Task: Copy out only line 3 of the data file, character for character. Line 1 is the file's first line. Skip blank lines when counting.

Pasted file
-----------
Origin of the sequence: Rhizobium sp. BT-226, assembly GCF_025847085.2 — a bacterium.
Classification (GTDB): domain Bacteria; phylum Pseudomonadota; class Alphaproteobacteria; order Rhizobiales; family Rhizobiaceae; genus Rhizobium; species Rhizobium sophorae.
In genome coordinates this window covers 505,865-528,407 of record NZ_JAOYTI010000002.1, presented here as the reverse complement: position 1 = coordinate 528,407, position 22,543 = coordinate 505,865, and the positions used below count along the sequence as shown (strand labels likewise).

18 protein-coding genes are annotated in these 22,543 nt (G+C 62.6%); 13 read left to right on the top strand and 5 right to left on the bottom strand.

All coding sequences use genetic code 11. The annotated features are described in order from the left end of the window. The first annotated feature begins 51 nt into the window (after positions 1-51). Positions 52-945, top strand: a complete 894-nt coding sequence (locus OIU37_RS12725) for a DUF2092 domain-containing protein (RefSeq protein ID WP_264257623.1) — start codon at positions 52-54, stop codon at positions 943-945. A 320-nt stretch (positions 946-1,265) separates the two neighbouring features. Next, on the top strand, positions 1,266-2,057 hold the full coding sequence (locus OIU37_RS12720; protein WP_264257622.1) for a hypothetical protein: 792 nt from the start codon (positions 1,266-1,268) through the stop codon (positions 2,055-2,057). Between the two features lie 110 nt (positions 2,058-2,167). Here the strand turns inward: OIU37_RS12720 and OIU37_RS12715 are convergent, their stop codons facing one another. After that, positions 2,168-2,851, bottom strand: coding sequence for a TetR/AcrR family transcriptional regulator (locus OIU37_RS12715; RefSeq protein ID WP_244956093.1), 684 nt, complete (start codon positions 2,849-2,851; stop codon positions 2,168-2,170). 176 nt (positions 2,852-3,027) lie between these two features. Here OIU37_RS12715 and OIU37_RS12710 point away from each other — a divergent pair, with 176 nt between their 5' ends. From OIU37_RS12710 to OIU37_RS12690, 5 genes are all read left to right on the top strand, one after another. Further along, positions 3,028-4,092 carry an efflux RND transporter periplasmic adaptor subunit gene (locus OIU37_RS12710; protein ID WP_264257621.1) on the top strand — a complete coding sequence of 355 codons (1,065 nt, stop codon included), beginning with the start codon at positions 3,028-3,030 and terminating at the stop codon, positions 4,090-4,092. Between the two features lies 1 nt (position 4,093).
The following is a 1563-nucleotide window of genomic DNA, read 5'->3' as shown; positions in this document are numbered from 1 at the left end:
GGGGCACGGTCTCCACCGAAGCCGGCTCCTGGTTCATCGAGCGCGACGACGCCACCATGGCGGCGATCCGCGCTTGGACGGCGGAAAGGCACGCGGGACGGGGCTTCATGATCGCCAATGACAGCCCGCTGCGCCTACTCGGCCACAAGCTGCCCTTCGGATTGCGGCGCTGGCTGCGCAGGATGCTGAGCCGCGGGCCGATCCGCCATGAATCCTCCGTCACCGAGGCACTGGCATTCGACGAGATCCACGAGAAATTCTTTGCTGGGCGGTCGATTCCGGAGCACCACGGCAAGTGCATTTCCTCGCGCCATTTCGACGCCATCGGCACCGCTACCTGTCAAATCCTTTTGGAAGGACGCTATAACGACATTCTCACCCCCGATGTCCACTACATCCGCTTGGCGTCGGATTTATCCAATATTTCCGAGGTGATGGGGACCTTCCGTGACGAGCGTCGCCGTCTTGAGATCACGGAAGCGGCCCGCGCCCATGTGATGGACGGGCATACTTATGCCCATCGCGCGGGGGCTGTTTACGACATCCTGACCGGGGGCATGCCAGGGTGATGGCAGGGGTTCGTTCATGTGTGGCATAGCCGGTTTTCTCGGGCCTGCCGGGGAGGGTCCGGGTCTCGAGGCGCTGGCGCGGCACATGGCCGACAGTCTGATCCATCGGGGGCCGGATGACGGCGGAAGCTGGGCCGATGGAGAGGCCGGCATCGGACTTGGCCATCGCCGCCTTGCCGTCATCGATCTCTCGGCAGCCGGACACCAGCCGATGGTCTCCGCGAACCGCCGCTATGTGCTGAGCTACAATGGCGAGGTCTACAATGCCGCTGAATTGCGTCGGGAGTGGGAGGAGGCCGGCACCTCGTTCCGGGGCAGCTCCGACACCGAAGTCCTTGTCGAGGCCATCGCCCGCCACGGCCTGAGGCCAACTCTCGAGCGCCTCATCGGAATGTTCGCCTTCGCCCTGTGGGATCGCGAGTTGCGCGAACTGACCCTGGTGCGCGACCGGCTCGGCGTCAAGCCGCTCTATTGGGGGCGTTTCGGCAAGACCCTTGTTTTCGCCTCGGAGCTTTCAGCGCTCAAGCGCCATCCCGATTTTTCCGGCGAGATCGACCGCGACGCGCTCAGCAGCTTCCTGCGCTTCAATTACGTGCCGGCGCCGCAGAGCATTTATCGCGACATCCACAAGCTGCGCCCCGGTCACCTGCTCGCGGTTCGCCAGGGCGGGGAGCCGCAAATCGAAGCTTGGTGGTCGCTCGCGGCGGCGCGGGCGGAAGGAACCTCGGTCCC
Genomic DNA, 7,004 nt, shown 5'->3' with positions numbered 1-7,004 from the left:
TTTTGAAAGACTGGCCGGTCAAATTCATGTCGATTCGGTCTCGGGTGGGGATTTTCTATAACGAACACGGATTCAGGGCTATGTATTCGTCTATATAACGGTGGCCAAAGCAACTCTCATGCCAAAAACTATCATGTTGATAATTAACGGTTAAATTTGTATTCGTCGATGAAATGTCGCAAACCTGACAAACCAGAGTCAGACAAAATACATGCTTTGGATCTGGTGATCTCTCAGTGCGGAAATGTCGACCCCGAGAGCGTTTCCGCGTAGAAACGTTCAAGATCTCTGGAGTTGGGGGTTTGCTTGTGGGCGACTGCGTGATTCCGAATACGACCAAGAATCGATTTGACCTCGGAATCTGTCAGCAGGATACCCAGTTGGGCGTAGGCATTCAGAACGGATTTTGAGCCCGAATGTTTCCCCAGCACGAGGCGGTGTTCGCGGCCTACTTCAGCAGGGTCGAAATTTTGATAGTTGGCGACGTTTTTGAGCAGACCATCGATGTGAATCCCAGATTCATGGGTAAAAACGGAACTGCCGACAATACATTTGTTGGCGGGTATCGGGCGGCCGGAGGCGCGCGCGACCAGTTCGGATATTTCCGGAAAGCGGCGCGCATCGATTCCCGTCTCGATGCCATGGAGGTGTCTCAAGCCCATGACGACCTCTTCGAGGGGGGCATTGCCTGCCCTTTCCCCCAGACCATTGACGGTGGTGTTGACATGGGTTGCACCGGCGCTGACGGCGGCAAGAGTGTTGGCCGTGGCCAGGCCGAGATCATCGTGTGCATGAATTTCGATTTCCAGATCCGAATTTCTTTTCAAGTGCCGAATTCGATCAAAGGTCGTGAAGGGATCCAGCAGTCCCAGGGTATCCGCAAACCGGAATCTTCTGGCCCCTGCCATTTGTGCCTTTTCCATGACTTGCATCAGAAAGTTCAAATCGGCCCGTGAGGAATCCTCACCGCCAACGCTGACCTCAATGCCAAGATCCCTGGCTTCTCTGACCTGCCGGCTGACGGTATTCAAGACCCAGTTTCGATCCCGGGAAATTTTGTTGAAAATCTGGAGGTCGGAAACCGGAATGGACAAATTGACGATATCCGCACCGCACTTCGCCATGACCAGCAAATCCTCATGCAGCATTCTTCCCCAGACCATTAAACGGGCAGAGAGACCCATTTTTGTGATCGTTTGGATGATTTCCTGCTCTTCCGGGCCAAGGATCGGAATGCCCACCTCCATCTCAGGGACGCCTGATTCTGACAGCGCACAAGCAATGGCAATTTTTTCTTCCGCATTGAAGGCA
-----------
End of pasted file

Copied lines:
In genome coordinates this window covers 505,865-528,407 of record NZ_JAOYTI010000002.1, presented here as the reverse complement: position 1 = coordinate 528,407, position 22,543 = coordinate 505,865, and the positions used below count along the sequence as shown (strand labels likewise).